Crowdfunding means democratizing access, in our case, to large-scale commercial real estate assets
Facebook recently introduced a crowdfunding feature called Personal Fundraising hoping to emulate successful crowdfunding platforms like GoFundMe. But crowdfunding has also become a popular source of financing for real estate developments. It exploded onto the scene since 2012 when the federal Jumpstart Our Business Startups (JOBS) Act, changed the way individuals could invest in projects or companies. Rodrigo Niño is founder and CEO of a platform called Prodigy Network, which uses crowdfunding to build commercial real estate, like the tallest skyscraper in his home country of Colombia. Marketplace’s Molly Wood talked with Niño about crowdfunding. Below is an edited transcript of their conversation.
Molly Wood: Tell me how you got interested in this funding model and what it means to you.
Rodrigo Niño Yes. Essentially, crowdfunding means democratizing access, in our case, to large-scale commercial real estate assets. And this is possible because of the JOBS Act which essentially opened public solicitation to accredited investors. So, in a way, it is public access to former private offerings which is the first time it has happened in over 80 years— since 1933 actually.
Wood: So how does it work for investors? They become a part of a project and are they then long-term investors with equity in that project?
Niño: That’s correct. In our case, we chose commercial real estate in New York because we believe that it is the most liquid of all markets and we also believe that it is the safest asset in crises. So, we provide equity participation to smaller investors from all over the world and from all over the United States.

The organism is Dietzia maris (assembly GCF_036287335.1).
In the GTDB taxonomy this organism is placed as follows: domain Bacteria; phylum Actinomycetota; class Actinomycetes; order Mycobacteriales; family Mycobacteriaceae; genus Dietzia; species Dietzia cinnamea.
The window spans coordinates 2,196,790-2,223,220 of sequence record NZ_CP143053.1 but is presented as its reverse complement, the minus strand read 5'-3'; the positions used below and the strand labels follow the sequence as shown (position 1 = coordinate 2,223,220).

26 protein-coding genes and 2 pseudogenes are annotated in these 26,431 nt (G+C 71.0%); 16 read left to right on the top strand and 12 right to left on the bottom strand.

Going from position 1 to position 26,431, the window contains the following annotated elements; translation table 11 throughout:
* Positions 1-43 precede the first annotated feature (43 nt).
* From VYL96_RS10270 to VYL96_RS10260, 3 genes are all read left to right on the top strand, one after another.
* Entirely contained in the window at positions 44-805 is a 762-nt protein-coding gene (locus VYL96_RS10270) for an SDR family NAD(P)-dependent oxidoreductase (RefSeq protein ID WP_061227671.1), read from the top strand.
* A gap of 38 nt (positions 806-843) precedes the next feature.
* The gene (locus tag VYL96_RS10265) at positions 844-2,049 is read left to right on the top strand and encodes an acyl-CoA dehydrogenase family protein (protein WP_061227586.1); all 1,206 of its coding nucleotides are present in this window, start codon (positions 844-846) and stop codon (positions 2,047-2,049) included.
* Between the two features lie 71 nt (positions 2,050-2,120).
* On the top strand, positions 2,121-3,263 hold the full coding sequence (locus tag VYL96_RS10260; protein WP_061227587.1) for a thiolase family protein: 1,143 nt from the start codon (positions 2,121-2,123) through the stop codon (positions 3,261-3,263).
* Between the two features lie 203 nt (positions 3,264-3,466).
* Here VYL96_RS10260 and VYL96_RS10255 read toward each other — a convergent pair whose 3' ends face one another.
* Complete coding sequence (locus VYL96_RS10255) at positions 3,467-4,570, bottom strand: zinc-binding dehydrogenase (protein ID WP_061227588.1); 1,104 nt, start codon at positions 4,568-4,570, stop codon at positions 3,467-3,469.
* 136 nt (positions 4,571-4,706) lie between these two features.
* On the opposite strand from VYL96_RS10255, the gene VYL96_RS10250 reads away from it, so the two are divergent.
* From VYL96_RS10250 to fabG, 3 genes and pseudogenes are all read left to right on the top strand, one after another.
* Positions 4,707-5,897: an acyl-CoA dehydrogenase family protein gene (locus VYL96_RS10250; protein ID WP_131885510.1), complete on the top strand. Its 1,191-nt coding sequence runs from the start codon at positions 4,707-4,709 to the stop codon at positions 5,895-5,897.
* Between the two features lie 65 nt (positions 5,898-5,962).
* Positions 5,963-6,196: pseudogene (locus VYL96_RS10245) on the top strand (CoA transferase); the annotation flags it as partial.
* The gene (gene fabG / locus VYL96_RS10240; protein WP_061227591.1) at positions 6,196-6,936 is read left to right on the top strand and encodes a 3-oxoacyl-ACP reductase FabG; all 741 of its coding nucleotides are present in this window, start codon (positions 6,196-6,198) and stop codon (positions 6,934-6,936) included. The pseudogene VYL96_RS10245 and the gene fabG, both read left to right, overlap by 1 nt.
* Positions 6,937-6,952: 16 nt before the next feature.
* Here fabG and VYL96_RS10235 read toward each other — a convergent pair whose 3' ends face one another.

Wood: So, when you describe it, it sounds like a slightly more complicated way to build a building. Do you find that it is easier or is it more of a philosophical choice?
Niño: I have to say that it is different because you would argue that traditional equity funding is easier because you deal only with one institution that gives you a check for the total equity that you require for a building, and you don’t need to deal with thousands of investors like we do. On the other hand, the top-down approach was one of the bigger issues in the crisis of 2007. We learned that the model of giving your money to experts that would know better didn’t work. So we like to believe that we act as curators of that collective wisdom of the crowd, and that they need to understand what they do.
Wood: Right. And you also have been known to crowdsource designs right building designs and architecture.
Niño: Yeah, we believe that if they can help us crowdsource the design based on what the needs will be, even better.
Wood: So, you were obviously one of the first to be doing this in the United States. Now there are hundreds of companies doing crowdfunding in some way. How do you see the model spreading and competition growing?
Niño: I think that the model will spread and because this industry was ripe for disruption. You know, I think that the commercial real estate industry in the United States is even larger than the stock market. And now, thanks to technology and the JOBS Act, I believe that the public has access to incredible assets because it’s very understandable and very predictable. If you think about it, people cheat and lie and bricks don’t. So, that was exclusive to a select few, and now it is available to everybody.
Wood: Rodrigo Niño, thank you so much for your time.